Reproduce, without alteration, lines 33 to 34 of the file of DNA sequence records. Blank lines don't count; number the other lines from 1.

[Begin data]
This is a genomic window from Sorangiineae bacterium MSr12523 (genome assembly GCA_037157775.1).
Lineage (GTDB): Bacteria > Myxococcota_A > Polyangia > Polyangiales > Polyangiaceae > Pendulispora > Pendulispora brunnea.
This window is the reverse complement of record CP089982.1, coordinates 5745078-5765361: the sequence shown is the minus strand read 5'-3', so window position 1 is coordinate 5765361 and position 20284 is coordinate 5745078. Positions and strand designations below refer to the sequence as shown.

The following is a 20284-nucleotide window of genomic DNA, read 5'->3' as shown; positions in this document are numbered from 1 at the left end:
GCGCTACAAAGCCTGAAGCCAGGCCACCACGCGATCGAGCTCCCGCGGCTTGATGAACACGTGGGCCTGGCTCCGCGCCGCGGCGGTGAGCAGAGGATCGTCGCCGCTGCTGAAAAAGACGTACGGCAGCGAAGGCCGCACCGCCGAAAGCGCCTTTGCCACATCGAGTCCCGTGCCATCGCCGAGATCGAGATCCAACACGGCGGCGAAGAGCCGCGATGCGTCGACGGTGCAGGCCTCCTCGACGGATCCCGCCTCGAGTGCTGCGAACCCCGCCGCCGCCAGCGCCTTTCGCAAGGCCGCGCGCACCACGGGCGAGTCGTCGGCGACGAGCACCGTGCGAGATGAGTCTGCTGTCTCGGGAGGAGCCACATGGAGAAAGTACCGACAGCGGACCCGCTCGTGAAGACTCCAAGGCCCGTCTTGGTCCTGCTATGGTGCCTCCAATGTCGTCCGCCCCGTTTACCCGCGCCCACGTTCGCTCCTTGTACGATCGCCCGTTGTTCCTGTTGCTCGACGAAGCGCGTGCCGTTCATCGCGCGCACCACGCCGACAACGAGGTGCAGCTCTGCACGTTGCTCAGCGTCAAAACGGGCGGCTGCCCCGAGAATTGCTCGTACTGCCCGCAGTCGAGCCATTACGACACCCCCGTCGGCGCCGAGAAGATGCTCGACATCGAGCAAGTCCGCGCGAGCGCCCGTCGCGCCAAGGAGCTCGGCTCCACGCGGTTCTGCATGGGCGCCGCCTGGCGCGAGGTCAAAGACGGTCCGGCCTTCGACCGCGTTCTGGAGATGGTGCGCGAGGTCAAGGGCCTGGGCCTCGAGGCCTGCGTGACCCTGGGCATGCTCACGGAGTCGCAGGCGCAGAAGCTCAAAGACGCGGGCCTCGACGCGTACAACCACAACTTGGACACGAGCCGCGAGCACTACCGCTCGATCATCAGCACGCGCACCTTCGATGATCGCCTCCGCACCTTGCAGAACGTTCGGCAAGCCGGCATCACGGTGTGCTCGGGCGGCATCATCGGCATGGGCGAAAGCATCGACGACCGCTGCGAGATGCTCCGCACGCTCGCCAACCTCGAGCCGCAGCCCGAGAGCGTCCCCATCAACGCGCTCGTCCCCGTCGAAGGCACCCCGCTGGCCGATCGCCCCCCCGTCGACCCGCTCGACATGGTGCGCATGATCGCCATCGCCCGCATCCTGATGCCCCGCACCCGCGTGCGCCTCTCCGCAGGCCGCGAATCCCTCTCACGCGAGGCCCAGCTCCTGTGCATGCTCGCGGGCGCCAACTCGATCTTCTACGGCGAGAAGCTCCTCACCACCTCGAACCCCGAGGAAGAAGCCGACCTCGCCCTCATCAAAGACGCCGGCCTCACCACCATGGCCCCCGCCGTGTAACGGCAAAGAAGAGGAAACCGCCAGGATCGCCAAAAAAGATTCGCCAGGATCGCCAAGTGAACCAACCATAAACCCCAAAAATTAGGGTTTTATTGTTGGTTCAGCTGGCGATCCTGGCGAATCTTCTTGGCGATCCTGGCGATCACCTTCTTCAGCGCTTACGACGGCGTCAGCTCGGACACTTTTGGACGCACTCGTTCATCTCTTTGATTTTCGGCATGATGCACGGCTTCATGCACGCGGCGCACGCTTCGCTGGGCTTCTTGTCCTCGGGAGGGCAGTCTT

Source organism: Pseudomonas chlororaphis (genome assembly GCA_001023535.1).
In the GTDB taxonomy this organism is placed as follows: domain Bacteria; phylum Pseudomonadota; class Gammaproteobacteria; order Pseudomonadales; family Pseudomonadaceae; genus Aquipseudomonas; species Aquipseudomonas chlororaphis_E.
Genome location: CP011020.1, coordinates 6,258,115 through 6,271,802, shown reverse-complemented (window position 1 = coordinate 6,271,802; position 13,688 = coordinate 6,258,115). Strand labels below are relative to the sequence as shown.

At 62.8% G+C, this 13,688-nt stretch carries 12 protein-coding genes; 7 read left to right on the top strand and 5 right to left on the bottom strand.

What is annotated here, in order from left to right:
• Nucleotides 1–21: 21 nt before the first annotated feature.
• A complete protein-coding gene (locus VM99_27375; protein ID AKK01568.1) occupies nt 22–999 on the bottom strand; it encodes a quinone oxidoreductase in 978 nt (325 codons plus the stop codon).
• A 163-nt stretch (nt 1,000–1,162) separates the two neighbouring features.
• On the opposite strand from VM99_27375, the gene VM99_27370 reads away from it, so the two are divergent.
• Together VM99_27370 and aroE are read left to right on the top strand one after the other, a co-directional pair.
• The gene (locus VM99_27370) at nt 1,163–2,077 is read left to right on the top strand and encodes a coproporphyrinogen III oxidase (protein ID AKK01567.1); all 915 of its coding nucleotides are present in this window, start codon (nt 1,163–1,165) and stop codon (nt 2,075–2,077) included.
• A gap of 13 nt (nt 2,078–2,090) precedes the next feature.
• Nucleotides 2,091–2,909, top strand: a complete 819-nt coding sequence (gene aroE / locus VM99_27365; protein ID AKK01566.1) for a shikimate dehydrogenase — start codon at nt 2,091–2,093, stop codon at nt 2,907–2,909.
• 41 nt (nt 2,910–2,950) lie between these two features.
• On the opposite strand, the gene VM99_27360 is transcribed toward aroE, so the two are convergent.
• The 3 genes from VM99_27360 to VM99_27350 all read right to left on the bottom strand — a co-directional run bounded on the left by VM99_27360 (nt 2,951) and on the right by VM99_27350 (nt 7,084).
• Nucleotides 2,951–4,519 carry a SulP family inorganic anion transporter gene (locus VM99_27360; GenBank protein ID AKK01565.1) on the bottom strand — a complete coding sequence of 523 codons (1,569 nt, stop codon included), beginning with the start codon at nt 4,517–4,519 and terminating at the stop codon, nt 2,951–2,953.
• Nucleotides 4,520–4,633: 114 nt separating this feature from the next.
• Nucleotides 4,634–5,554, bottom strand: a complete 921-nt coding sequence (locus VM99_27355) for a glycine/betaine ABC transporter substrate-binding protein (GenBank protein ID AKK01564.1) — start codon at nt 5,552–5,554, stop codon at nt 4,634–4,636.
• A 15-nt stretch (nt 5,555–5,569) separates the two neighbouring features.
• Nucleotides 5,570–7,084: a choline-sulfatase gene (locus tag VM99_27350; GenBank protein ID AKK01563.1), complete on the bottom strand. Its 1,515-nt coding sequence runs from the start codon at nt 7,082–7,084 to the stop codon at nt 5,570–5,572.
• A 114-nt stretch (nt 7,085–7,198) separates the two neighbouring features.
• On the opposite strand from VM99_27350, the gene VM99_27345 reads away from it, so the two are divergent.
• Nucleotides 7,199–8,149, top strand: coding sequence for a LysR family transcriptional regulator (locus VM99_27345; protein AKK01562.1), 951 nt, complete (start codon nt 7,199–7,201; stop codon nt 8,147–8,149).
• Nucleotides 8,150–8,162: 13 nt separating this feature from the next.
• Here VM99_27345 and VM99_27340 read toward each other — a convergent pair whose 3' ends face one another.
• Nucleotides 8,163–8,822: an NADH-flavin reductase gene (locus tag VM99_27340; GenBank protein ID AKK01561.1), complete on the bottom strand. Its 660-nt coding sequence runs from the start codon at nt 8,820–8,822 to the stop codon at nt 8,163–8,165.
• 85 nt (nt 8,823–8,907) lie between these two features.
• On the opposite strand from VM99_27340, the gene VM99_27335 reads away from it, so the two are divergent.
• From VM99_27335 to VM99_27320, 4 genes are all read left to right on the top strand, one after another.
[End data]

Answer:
• 85 nt (nt 8,823–8,907) lie between these two features.
• On the opposite strand from VM99_27340, the gene VM99_27335 reads away from it, so the two are divergent.